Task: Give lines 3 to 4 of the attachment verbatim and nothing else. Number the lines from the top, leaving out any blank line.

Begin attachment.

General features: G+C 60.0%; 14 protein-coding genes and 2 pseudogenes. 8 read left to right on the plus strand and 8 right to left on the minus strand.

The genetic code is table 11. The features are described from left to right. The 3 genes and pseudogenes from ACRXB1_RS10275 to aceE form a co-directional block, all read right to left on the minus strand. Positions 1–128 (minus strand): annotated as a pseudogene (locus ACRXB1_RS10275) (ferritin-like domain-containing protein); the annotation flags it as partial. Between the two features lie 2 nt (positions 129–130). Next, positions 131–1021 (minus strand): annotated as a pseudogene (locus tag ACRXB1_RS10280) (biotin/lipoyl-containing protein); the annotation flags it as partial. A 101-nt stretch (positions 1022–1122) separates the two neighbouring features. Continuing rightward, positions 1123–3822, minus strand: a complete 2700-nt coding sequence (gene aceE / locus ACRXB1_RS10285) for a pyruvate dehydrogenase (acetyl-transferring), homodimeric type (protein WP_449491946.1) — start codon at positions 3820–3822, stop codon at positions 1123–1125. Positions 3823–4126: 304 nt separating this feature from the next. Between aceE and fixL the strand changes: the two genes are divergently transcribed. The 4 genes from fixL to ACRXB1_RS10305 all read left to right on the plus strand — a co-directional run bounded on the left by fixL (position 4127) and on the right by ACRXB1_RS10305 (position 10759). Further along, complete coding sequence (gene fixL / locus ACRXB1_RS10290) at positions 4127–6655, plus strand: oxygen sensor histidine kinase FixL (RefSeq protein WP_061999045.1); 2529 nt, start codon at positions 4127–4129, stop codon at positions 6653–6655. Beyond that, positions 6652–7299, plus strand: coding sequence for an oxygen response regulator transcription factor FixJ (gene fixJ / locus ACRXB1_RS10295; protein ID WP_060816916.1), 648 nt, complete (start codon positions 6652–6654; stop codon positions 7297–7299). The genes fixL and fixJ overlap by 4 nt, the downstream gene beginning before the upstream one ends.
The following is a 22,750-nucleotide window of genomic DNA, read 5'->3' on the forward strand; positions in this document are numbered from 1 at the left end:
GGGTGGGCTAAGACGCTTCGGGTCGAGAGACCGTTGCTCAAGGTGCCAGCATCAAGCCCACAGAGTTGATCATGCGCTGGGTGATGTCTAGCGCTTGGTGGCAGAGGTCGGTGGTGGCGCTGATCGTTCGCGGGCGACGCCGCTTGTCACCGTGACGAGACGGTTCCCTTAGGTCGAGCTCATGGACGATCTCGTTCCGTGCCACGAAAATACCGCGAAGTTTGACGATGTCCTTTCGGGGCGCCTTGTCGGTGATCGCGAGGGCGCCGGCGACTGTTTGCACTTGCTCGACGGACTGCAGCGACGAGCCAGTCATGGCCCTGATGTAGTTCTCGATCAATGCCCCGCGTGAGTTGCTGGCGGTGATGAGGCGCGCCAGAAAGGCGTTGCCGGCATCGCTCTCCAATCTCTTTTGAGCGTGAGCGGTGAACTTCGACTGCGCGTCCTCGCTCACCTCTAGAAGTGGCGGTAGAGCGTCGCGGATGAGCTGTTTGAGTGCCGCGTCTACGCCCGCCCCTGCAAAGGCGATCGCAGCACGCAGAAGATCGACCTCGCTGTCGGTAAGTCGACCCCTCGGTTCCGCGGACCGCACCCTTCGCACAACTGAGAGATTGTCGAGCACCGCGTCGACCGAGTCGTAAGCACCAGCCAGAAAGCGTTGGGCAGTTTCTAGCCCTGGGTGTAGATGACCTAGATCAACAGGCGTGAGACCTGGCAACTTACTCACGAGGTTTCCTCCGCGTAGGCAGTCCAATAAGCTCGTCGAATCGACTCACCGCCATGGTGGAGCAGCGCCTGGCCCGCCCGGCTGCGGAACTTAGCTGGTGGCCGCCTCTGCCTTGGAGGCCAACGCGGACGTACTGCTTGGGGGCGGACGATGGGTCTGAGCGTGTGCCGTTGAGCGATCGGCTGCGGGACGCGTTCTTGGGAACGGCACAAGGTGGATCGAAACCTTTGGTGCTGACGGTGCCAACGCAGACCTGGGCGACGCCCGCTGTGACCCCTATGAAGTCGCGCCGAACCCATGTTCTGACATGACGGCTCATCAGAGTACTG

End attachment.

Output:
The following is a 22,750-nucleotide window of genomic DNA, read 5'->3' on the forward strand; positions in this document are numbered from 1 at the left end:
GGGTGGGCTAAGACGCTTCGGGTCGAGAGACCGTTGCTCAAGGTGCCAGCATCAAGCCCACAGAGTTGATCATGCGCTGGGTGATGTCTAGCGCTTGGTGGCAGAGGTCGGTGGTGGCGCTGATCGTTCGCGGGCGACGCCGCTTGTCACCGTGACGAGACGGTTCCCTTAGGTCGAGCTCATGGACGATCTCGTTCCGTGCCACGAAAATACCGCGAAGTTTGACGATGTCCTTTCGGGGCGCCTTGTCGGTGATCGCGAGGGCGCCGGCGACTGTTTGCACTTGCTCGACGGACTGCAGCGACGAGCCAGTCATGGCCCTGATGTAGTTCTCGATCAATGCCCCGCGTGAGTTGCTGGCGGTGATGAGGCGCGCCAGAAAGGCGTTGCCGGCATCGCTCTCCAATCTCTTTTGAGCGTGAGCGGTGAACTTCGACTGCGCGTCCTCGCTCACCTCTAGAAGTGGCGGTAGAGCGTCGCGGATGAGCTGTTTGAGTGCCGCGTCTACGCCCGCCCCTGCAAAGGCGATCGCAGCACGCAGAAGATCGACCTCGCTGTCGGTAAGTCGACCCCTCGGTTCCGCGGACCGCACCCTTCGCACAACTGAGAGATTGTCGAGCACCGCGTCGACCGAGTCGTAAGCACCAGCCAGAAAGCGTTGGGCAGTTTCTAGCCCTGGGTGTAGATGACCTAGATCAACAGGCGTGAGACCTGGCAACTTACTCACGAGGTTTCCTCCGCGTAGGCAGTCCAATAAGCTCGTCGAATCGACTCACCGCCATGGTGGAGCAGCGCCTGGCCCGCCCGGCTGCGGAACTTAGCTGGTGGCCGCCTCTGCCTTGGAGGCCAACGCGGACGTACTGCTTGGGGGCGGACGATGGGTCTGAGCGTGTGCCGTTGAGCGATCGGCTGCGGGACGCGTTCTTGGGAACGGCACAAGGTGGATCGAAACCTTTGGTGCTGACGGTGCCAACGCAGACCTGGGCGACGCCCGCTGTGACCCCTATGAAGTCGCGCCGAACCCATGTTCTGACATGACGGCTCATCAGAGTACTG